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I have a Win XP 32 bit machine . I am using Visual C++ language to test this scenario . I create a vector like vector<__int64> v . I take a note of virtual memory , say its 400 KB now. Then I push around 5 million integers in it . Now I note the virtual memory , its increased to say around 900 KB . Now I call a erase or clear on the vector . Now I check the virtual memory its 600 KB .

I try the same scenario with vector of int v . This time I get the exact amount of memory before populating the vector and after flushing the vector .

Why is there a difference between memory ?

From comments: SmartHeap is used.

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What result to get if SmartHeap isn't used? –  anon Jul 31 '09 at 8:42
    
I get the same result –  sameer karjatkar Jul 31 '09 at 8:44

4 Answers 4

In addition to answer that memory is not always released to the OS, your tests might also be affected by the fact that erasing elements from the vector or clearing the vector does not reduce the size of buffer allocated by the vector.

To guarantee the release of the memory, make sure your vector goes out of scope, or use a temporary vector:

{
    std::vector<__int64> temp;
    v.swap(temp);
}
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That's obvious the reduced memory is only after it goes out of scope . That's the results I have mentioned –  sameer karjatkar Jul 31 '09 at 8:07

The runtime will not always release memory back to the OS, it'll keep memory around in case it's needed in the future. Sometimes the memory is quite a bit fragmented as well, so there's no easy way to release it back to the OS.

The allocator will usually reserve memory in (bigger than your program allocates) chunks, so looking at memory usage might not reflect the memory allocation and deallocation of your program.

It's all virtual memory anyhow, so it doesn't matter as much as exhausting the physical memory of your machine.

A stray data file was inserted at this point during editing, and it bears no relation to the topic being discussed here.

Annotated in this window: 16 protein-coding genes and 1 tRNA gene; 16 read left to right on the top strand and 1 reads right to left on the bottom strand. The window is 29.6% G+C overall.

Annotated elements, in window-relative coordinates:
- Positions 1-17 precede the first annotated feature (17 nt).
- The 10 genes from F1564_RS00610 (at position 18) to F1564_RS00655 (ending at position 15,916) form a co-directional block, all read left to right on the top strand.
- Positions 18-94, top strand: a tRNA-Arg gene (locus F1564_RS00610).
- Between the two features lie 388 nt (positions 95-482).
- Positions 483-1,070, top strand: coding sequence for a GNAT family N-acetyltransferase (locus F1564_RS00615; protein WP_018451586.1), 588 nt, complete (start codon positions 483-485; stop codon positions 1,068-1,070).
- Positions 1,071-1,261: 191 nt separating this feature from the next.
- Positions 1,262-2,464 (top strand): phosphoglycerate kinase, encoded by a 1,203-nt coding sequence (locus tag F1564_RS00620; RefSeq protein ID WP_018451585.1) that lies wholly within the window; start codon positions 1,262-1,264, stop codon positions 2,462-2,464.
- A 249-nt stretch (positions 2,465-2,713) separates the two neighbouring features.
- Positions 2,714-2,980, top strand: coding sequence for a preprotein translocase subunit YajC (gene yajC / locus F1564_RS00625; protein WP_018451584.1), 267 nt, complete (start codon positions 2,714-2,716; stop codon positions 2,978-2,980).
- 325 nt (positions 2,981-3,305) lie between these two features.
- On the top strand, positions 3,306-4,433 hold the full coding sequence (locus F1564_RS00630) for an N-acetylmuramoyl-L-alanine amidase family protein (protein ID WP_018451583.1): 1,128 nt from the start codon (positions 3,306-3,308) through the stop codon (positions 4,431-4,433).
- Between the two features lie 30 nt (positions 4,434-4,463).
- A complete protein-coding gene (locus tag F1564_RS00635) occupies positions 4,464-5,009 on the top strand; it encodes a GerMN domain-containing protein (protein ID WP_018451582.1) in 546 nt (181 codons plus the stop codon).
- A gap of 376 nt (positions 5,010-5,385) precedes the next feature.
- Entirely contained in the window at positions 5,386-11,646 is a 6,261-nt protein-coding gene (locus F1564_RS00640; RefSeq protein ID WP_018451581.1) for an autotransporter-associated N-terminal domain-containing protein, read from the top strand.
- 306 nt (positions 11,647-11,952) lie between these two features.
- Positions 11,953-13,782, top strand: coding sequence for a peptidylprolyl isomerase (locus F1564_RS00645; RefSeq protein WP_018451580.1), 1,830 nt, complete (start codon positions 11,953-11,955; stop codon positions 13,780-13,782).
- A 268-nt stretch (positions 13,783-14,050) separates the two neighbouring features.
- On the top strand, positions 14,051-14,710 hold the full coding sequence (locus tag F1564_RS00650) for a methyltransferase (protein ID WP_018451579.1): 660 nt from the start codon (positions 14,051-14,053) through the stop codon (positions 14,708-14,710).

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It does matter ...since later in my application I run out of virtual memory –  sameer karjatkar Jul 31 '09 at 7:39
2  
Fair enough, but nos's main point is that memory doesn't necessarily get released to the OS just because you've released it from your control. Memory management is complex and very rarely if ever as straightforward as allocate X, get X back when you deallocate. –  quark Jul 31 '09 at 7:50
    
These are valid points. The small experiment showing potentially unreleased memory may have nothing to do with running out of Virtual Memory (which could be a leak in the code somewhere). –  nik Jul 31 '09 at 7:53
    
@qark Why do I get the exact memory back when I fiddle around with ordinary int ? –  sameer karjatkar Jul 31 '09 at 8:06
    
@nik what could be the memory leak in a 5 liner code int _tmain(int argc, _TCHAR* argv[]) { vector<int> v; int cnt; for(cnt=0;cnt<552000;cnt++) v.push_back(cnt); v.clear(); v.empty(); return 0; } –  sameer karjatkar Jul 31 '09 at 8:09

The main reason is memory fragmentation that do not allows runtime to release all virtual memory. You should consider using custom allocator for such big allocations. Check out boost::pool_alloc as a very good implementation of custom allocator.

Using Pools gives you more control over how memory is used in your program. For example, you could have a situation where you want to allocate a bunch of small objects at one point, and then reach a point in your program where none of them are needed any more. Using pool interfaces, you can choose to run their destructors or just drop them off into oblivion; the pool interface will guarantee that there are no system memory leaks.

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@Jla3ep I am using SmartHeap –  sameer karjatkar Jul 31 '09 at 8:11
1  
May be then it is SmartHeap implementation issue? –  Kirill V. Lyadvinsky Jul 31 '09 at 8:14

Guys I got the issue here .

For __int64 If I reserve some bytes for the vector in first place and then do the insertions and then clear the vector I get the original memory back . However what puzzles me as to why this approach is not required for a normal vector if int .

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I had this thought. If you reserve a single allocation is made from the heap. This does not fragment and the clear will be able to release to heap easily. –  nik Jul 31 '09 at 9:45

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